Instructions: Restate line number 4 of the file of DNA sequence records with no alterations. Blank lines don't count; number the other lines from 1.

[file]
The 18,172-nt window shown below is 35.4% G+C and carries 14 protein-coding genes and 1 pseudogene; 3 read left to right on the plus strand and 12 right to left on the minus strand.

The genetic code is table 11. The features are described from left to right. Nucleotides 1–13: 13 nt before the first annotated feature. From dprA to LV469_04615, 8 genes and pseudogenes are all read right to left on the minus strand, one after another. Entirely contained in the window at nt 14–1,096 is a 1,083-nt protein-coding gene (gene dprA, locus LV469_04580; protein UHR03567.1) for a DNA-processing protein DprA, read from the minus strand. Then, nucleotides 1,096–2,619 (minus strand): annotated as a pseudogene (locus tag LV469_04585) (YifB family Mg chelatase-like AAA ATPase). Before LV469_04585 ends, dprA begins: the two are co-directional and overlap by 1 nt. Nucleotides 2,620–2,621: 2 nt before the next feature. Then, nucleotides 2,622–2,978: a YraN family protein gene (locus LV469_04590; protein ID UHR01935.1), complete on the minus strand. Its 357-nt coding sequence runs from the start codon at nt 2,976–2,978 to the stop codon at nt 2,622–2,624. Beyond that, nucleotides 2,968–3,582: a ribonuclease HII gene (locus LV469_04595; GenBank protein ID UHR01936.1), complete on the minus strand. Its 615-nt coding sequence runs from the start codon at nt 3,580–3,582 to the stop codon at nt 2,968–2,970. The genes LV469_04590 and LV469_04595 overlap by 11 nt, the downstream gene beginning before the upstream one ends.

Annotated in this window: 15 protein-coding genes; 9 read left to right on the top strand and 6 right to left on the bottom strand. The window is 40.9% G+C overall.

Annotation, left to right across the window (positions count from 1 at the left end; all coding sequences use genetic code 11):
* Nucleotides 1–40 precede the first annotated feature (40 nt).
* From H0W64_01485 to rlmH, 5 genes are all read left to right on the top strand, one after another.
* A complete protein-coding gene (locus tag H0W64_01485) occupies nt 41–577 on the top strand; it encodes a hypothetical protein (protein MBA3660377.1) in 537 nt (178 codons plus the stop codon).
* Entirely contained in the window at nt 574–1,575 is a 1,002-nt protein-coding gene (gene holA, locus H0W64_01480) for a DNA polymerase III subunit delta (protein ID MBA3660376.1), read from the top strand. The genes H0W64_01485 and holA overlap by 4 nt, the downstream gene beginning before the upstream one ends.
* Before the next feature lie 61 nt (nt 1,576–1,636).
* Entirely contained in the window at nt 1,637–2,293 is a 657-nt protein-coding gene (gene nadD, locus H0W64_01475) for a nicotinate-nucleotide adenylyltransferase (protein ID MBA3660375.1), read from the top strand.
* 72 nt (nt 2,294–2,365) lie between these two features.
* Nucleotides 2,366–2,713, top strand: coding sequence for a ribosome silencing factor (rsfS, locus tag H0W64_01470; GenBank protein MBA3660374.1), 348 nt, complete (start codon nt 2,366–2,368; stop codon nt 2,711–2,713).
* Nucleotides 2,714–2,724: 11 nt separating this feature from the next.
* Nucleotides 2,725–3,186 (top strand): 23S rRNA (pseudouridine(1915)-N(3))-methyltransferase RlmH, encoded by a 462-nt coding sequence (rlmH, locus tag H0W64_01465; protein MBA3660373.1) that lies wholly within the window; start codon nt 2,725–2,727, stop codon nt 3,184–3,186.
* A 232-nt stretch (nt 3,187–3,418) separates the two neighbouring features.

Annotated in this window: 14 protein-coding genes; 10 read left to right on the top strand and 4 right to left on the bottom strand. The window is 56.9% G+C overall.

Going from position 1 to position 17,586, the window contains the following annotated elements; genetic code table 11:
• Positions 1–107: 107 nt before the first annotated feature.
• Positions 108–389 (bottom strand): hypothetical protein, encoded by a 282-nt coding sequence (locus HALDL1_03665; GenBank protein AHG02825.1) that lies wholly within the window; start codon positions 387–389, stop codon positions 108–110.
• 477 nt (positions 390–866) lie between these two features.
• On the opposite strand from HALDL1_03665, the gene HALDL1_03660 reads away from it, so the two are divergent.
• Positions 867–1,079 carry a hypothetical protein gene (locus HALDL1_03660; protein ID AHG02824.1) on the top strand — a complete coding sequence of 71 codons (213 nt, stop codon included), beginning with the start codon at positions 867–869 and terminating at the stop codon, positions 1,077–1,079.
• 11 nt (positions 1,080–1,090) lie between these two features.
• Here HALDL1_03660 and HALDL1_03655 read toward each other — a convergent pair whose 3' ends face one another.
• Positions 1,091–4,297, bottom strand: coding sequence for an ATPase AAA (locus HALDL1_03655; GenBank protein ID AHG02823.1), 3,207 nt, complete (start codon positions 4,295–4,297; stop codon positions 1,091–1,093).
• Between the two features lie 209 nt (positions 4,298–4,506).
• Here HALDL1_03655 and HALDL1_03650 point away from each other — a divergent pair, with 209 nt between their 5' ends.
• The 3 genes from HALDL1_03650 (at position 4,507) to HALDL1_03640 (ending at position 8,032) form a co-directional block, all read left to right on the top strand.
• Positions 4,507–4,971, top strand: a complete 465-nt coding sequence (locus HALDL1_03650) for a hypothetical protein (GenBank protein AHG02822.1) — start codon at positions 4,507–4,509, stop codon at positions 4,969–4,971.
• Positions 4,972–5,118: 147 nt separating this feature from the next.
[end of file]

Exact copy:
Annotation, left to right across the window (positions count from 1 at the left end; all coding sequences use genetic code 11):